And my patient just died.
After all my efforts to stabilize him since I received him from an unstable condition, he just left me. He was terminally ill though, and his doctor had earlier confirmed that he would go anytime.
I was there when he just stopped breathing. I checked his pulse and there was none. The relatives were beside and they suddenly started screaming and crying. I called a code, and started cardiac compressions. The code team arrived in a couple of minutes but the resuscitation efforts turned out to be futile. He was gone.
And so the patient under my care just died. It does not happen many times, actually the last one being a couple of years ago from my previous hospital. It is still quite a shock for me to have a patient die on me, and I think it is something that will be difficult for me to get used to, especially if you work on a unit where mortalities are less. Not like in ER or ICU. For me, death is something else, and when you are not used to it, it certainly is something else.
Nurses are encouraged to treat our patients like family members. We care for them because we want them to go out of the hospital well and soon. And so when a patient dies, it is inevitable to feel sorrow and pain. There is a certain feeling of loss and grief.
But being the patient’s nurse, I could not show my emotions at the time. I had to hide my sorrow to comfort the relatives who are hysterically crying at their loved one’s passing. I had to keep myself composed to be able to deal with the dead body in a respectful way. I had to wrap the dead body expertly, as if I have done this many times, to show the relatives around that I am managing the situation.
I had to make sure I was thinking straight. That I knew which ones to call to coordinate and inform about the patient’s death. That I knew which forms to fill up, and where to send them.
And after the body had gone to the morgue, I still had to deal with the messed-up room and the pieces of equipment that were used. Housekeeping had to be called, and used stuff had to go to CSSD box.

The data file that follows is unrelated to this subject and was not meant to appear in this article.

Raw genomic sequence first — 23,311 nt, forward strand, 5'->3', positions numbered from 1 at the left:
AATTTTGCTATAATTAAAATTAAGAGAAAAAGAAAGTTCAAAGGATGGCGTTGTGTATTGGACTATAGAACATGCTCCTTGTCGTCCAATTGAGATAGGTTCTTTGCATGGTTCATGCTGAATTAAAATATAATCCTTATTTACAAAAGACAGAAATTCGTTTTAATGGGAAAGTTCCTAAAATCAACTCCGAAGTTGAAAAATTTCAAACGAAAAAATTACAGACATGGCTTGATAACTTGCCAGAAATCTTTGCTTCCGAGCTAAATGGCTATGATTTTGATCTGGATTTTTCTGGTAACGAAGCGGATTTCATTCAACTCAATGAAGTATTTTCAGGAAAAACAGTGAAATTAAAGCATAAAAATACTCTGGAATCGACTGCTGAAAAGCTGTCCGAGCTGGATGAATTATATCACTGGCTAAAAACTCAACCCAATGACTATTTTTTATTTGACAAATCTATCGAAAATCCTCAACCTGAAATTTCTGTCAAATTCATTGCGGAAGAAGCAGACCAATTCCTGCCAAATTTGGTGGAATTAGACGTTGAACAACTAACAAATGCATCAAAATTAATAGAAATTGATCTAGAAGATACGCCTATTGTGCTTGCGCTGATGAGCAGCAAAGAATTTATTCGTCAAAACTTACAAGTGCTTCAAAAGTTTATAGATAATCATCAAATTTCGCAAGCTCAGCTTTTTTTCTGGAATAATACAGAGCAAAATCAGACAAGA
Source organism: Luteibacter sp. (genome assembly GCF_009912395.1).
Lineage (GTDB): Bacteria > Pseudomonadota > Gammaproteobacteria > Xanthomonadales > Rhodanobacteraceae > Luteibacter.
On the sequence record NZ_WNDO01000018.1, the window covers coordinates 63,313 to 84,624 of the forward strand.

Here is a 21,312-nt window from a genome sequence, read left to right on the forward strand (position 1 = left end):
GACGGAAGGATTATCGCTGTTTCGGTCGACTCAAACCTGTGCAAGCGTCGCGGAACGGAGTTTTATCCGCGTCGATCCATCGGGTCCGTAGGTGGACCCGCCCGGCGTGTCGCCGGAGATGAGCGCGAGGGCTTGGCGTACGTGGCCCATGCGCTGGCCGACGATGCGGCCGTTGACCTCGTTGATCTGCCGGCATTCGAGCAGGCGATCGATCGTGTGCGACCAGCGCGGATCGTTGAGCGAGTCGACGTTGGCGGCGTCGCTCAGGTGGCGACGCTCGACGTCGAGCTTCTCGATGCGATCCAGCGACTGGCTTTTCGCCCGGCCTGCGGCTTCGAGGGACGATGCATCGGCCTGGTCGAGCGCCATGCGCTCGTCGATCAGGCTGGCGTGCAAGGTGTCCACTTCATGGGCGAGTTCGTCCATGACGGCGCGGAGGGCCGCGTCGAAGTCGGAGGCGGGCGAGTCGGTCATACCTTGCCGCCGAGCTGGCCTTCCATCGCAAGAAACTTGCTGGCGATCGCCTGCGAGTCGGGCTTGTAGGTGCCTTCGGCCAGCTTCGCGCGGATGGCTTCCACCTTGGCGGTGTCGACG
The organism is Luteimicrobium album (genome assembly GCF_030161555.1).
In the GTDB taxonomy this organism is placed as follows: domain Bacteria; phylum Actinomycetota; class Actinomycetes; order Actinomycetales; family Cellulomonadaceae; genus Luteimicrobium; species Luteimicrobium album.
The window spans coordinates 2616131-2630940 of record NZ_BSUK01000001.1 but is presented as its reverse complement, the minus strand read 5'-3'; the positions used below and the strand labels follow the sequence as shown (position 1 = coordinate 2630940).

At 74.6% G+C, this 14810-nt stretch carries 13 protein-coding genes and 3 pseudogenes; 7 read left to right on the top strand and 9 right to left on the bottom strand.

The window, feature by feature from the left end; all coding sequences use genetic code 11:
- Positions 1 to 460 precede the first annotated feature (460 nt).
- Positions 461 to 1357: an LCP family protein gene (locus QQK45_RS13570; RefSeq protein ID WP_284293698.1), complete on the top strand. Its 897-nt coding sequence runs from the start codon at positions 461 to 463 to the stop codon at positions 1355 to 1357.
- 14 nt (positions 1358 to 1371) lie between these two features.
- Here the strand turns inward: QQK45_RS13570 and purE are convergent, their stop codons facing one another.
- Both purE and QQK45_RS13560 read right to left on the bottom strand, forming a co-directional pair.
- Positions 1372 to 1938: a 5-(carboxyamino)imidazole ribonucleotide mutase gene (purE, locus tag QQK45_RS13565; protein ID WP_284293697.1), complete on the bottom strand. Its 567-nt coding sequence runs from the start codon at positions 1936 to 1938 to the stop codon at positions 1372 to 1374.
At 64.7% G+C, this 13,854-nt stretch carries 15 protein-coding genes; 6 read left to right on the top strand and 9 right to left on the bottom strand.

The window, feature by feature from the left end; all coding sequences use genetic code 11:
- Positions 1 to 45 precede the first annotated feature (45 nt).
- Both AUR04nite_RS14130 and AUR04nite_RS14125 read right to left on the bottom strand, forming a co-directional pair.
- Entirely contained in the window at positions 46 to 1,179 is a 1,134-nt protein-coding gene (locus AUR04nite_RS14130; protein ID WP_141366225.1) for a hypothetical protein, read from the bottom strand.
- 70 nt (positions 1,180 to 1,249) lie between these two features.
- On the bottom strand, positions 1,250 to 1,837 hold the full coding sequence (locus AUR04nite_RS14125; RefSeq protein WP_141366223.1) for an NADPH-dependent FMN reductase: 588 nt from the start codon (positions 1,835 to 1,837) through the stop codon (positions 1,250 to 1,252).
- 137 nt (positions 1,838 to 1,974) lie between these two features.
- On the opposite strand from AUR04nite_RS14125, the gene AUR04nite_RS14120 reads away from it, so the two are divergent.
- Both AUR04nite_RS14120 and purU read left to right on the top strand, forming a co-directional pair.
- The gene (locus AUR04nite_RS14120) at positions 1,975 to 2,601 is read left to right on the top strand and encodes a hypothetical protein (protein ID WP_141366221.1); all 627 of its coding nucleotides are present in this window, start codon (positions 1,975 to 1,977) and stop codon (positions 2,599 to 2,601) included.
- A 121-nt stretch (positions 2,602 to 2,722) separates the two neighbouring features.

And then I go back to my six other alive patients, whom I had to forget for a while to concentrate on that patient who just died. Their medications were delayed and their needs were left hanging for a while. And now I had to care for them as if nobody died earlier. I had to attend to them as if nothing major happened earlier – as if things were running smoothly and everything was in control. Coz that’s what patients want to feel during their stay in the hospital.
I hate to admit it, but being a nurse requires you to be numb at times. You have to forget about your own feelings to help people and to get things done. You have to pretend that you are okay when you are not. As if you don’t have the right to be sad.
After the shift ended, I felt all the heavy emotions at once – exhaustion, sadness, grief. And this was the only time when I could show my true feelings – when nobody was around, and work has been completed.
Nurses have feelings too. We are also human beings and we get hurt also. When our patient dies, we also feel pain and sorrow. But at the work setting, nurse’s emotions do not count that much. We can feel it, but we cannot show it. We have to be strong and in control at all times. It may not be a written job description, but that’s what our job entails, and that is what is expected of us to be able to help sick patients and worried relatives effectively.
Nursing is such a noble job. Glad to be in.
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